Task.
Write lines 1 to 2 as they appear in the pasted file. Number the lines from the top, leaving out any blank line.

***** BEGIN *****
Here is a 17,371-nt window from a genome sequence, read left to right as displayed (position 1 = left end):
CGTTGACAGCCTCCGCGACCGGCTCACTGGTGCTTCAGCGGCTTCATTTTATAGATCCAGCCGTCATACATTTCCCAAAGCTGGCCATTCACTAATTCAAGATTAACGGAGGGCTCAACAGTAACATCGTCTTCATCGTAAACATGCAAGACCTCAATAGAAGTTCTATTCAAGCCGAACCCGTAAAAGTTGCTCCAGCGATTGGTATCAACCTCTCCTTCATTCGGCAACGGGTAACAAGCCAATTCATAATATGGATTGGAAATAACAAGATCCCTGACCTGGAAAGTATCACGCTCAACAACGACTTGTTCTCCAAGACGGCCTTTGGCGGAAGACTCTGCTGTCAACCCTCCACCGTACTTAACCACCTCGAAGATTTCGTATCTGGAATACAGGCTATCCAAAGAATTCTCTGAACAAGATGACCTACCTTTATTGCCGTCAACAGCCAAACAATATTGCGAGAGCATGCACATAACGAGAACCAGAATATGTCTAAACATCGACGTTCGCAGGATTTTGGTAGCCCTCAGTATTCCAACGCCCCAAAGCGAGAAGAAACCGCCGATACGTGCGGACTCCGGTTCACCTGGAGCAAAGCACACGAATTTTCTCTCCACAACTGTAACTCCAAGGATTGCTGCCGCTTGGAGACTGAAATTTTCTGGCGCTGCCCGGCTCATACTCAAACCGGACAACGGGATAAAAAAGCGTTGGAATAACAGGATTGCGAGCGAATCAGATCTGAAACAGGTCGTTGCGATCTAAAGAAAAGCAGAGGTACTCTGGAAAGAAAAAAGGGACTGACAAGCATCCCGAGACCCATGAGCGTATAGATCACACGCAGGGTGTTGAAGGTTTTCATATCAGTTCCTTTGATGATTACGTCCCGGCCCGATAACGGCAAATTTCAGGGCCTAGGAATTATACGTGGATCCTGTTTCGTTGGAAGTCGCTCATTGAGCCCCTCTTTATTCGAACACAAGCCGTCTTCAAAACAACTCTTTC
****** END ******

Here is a 17,371-nt window from a genome sequence, read left to right as displayed (position 1 = left end):
CGTTGACAGCCTCCGCGACCGGCTCACTGGTGCTTCAGCGGCTTCATTTTATAGATCCAGCCGTCATACATTTCCCAAAGCTGGCCATTCACTAATTCAAGATTAACGGAGGGCTCAACAGTAACATCGTCTTCATCGTAAACATGCAAGACCTCAATAGAAGTTCTATTCAAGCCGAACCCGTAAAAGTTGCTCCAGCGATTGGTATCAACCTCTCCTTCATTCGGCAACGGGTAACAAGCCAATTCATAATATGGATTGGAAATAACAAGATCCCTGACCTGGAAAGTATCACGCTCAACAACGACTTGTTCTCCAAGACGGCCTTTGGCGGAAGACTCTGCTGTCAACCCTCCACCGTACTTAACCACCTCGAAGATTTCGTATCTGGAATACAGGCTATCCAAAGAATTCTCTGAACAAGATGACCTACCTTTATTGCCGTCAACAGCCAAACAATATTGCGAGAGCATGCACATAACGAGAACCAGAATATGTCTAAACATCGACGTTCGCAGGATTTTGGTAGCCCTCAGTATTCCAACGCCCCAAAGCGAGAAGAAACCGCCGATACGTGCGGACTCCGGTTCACCTGGAGCAAAGCACACGAATTTTCTCTCCACAACTGTAACTCCAAGGATTGCTGCCGCTTGGAGACTGAAATTTTCTGGCGCTGCCCGGCTCATACTCAAACCGGACAACGGGATAAAAAAGCGTTGGAATAACAGGATTGCGAGCGAATCAGATCTGAAACAGGTCGTTGCGATCTAAAGAAAAGCAGAGGTACTCTGGAAAGAAAAAAGGGACTGACAAGCATCCCGAGACCCATGAGCGTATAGATCACACGCAGGGTGTTGAAGGTTTTCATATCAGTTCCTTTGATGATTACGTCCCGGCCCGATAACGGCAAATTTCAGGGCCTAGGAATTATACGTGGATCCTGTTTCGTTGGAAGTCGCTCATTGAGCCCCTCTTTATTCGAACACAAGCCGTCTTCAAAACAACTCTTTC